The National Screening Committee, recognising the high level of evidence needed before a screening programme can be embarked on, stipulates that evidence of effectiveness in reducing mortality or morbidity should come from randomised trials.4 Although evidence from several trials supports intensive treatment of people with clinically diagnosed diabetes, these results may not be generalisable either to all patients with established diabetes or, more particularly, to those with disease detected at screening. As with any programme, one would need to be aware of the classic biases (lead time, length time, and selection) that may affect interpretation of the benefits of screening.17 As there are no trials of entire screening programmes, cost effectiveness has been modelled using data from existing trials of the effectiveness of treatment and from observational studies. 20 27 The conclusions of these modelling studies depend on some crucial assumptions that influence the judgments about whether screening should be undertaken and which subgroups could potentially benefit. None include more recent trial evidence.

Implications for policy

Given the current state of evidence, there is no justification for universal screening for diabetes in the United Kingdom. However, there is some support for screening and intensive treatment in population subgroups in whom undiagnosed diabetes is especially prevalent and cardiovascular risk is high, provided the systems for organisation and management are optimised. In people identified as being at high risk of heart disease, additional testing for hyperglycaemia may be beneficial.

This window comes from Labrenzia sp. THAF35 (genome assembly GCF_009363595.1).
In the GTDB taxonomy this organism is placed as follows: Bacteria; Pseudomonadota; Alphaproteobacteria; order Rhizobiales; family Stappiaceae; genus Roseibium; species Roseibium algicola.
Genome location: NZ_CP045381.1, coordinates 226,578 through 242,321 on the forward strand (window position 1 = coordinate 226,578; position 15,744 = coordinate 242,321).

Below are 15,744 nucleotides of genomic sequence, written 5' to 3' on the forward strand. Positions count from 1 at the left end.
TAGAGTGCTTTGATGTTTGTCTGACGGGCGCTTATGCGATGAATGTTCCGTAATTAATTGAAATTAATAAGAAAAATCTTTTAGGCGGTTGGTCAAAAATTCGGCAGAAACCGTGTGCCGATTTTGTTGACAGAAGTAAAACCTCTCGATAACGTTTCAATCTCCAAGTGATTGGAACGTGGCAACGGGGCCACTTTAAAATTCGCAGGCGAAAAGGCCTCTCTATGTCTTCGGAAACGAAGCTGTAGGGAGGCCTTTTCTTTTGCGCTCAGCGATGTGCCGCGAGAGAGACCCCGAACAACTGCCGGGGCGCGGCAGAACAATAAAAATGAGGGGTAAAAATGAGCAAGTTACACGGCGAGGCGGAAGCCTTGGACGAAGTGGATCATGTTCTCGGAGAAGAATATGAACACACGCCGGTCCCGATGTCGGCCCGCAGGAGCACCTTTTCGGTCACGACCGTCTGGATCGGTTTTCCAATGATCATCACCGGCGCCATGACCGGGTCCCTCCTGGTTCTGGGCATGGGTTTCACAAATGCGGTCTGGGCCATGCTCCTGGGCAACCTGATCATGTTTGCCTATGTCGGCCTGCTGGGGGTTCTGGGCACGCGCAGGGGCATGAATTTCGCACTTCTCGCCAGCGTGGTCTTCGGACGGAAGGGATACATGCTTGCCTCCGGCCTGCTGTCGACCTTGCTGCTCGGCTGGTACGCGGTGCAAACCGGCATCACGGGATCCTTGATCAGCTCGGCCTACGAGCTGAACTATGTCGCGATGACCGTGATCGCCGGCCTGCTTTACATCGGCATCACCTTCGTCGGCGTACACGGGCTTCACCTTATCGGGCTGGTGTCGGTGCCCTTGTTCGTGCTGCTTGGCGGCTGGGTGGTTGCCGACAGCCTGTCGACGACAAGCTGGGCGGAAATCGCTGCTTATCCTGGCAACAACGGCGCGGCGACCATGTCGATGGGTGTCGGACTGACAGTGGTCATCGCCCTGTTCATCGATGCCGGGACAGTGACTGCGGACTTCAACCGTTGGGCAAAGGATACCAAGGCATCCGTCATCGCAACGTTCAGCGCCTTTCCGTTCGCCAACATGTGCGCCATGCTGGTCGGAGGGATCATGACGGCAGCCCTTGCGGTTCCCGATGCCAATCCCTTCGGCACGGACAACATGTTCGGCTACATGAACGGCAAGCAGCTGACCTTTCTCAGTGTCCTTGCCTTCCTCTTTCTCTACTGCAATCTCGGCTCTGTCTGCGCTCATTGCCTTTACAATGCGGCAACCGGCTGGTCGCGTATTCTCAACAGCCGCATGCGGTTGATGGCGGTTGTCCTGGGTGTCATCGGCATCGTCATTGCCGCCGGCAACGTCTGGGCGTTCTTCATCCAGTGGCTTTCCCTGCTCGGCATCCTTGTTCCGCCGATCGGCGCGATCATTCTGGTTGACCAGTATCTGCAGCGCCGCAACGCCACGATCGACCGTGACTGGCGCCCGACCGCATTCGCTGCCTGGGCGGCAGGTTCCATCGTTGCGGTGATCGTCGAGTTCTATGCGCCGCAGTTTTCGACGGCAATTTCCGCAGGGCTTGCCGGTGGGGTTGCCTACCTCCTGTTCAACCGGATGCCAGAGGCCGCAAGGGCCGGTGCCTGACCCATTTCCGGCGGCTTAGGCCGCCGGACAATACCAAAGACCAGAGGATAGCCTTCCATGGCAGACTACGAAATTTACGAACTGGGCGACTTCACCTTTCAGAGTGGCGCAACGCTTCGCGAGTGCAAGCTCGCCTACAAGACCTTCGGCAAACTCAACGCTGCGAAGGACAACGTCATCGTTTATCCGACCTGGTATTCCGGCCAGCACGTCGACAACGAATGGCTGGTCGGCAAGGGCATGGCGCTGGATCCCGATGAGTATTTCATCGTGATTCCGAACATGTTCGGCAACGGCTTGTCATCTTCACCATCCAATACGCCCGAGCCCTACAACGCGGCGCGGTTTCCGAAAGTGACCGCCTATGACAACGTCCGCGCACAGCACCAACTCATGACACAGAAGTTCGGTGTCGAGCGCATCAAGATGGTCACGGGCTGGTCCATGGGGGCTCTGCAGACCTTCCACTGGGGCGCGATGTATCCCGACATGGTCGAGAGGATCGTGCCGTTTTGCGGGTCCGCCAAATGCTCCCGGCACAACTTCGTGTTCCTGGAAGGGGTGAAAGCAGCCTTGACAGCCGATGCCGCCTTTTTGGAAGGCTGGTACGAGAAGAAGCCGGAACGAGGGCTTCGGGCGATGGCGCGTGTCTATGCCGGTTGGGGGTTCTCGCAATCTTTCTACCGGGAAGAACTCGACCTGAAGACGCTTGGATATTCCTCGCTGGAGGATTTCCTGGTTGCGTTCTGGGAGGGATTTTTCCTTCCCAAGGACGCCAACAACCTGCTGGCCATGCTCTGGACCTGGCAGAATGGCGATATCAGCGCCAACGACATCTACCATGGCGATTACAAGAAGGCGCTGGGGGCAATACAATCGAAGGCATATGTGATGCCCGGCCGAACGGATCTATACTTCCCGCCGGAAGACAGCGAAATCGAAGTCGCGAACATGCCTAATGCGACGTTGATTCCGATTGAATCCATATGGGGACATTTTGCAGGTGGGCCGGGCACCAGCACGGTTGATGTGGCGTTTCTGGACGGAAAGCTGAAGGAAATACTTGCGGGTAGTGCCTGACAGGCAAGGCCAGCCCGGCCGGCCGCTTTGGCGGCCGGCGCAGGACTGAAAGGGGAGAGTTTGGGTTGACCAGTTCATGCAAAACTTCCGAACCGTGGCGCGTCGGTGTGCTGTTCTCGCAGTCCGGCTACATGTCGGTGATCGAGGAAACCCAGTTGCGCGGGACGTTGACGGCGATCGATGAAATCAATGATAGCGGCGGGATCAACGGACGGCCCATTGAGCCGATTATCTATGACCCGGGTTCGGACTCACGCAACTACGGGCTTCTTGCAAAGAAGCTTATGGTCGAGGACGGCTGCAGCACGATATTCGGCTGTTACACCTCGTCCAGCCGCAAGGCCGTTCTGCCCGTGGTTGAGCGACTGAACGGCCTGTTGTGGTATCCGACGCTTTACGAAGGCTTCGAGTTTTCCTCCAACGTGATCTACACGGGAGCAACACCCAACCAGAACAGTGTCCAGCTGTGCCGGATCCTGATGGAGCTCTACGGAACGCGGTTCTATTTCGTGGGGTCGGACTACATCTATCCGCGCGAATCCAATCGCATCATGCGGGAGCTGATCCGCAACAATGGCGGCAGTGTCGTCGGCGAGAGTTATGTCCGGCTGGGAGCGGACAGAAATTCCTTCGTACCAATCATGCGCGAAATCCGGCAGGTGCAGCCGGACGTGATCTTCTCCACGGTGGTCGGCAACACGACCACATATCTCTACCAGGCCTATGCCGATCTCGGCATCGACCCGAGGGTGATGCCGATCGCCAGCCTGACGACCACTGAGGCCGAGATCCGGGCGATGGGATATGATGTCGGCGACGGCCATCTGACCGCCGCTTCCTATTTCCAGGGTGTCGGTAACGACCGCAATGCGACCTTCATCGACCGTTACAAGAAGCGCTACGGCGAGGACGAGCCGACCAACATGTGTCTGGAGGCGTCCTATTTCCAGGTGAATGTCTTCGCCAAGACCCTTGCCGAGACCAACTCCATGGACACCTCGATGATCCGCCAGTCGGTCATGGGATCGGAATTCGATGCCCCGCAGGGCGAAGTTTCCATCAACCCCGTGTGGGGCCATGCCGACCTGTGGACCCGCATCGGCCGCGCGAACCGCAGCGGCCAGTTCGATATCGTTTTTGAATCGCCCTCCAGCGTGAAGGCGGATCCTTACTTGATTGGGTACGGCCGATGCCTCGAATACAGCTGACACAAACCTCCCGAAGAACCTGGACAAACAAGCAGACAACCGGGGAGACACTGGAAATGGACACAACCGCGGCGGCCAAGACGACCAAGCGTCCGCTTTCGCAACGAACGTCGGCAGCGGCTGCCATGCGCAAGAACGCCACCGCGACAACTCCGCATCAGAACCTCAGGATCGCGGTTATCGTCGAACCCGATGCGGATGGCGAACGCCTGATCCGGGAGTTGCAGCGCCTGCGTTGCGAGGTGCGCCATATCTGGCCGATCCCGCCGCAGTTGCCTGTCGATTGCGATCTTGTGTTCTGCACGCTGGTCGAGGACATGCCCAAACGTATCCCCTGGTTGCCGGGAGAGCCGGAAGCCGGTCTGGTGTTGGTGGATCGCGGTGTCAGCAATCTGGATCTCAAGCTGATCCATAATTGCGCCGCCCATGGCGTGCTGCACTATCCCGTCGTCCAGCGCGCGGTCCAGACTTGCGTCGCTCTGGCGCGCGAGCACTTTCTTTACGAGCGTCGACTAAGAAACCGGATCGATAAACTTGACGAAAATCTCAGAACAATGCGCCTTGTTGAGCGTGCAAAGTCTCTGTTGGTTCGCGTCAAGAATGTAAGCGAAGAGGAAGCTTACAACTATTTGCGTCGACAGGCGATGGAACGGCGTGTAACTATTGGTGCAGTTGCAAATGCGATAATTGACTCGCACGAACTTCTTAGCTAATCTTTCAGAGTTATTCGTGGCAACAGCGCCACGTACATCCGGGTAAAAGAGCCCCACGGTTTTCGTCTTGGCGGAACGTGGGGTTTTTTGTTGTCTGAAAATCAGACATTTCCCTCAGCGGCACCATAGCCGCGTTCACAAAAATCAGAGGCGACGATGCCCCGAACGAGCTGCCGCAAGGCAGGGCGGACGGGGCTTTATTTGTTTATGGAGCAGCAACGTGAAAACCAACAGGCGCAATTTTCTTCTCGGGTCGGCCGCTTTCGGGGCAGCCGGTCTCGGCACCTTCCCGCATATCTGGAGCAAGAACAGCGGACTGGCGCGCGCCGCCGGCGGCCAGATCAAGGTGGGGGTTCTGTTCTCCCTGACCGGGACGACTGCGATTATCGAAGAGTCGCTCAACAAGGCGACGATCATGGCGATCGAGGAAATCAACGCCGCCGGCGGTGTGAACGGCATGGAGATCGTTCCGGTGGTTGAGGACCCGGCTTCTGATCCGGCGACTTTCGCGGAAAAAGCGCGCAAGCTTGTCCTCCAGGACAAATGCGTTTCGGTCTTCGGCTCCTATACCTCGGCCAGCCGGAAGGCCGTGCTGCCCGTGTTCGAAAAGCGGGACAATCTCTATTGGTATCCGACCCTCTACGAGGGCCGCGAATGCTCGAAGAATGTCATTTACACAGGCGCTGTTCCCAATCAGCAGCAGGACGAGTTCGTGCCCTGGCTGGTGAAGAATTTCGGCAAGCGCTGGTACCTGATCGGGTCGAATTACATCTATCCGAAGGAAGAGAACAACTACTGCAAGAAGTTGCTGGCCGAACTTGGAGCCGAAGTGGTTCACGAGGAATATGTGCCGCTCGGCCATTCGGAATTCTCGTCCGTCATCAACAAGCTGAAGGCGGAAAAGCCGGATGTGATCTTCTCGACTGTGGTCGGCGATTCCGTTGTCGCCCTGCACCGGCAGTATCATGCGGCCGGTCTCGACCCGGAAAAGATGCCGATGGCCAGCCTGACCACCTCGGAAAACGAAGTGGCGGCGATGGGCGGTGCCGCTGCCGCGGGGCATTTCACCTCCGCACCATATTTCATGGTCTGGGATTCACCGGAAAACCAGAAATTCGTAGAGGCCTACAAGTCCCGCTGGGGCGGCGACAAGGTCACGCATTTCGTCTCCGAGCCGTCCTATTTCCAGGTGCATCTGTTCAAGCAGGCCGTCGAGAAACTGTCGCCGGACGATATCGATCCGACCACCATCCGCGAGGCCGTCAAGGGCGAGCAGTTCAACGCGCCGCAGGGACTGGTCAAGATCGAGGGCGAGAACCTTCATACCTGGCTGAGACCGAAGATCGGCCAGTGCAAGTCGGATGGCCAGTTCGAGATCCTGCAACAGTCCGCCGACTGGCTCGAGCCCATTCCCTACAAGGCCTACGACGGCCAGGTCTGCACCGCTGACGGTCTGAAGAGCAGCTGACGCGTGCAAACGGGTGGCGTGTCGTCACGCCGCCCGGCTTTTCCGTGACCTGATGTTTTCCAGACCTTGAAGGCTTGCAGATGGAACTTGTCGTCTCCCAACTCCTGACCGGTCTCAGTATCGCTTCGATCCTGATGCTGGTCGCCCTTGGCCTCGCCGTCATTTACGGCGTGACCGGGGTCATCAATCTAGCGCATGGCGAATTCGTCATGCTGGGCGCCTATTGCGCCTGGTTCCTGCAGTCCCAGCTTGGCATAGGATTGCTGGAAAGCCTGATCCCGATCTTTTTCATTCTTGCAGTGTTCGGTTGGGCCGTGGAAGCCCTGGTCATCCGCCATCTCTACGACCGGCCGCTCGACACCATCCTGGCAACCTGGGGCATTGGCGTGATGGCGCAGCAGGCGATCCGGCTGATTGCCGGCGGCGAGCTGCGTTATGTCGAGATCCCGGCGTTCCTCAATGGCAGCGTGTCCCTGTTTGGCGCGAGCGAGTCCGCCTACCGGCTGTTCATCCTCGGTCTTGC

Although the microvascular complications of diabetes are important to public health, an appropriate strategy may be to optimise management of hyperglycaemia and other risk factors in people with known diabetes and to ensure universal screening and prompt delivery of highly cost effective treatments for complications such as eye disease. It is unclear whether screening for diabetes would, in itself, achieve an appreciable health gain.


NW is an MRC clinician scientist. This article is based on an evaluation of type 2 diabetes mellitus screening against the National Screening Committee Handbook criteria prepared for the National Screening Committee (full text available on the National Screening Committee website at


  • Competing interests None declared.

    Embedded Image Criteria for appraisal of screening can be found on the BMJ's website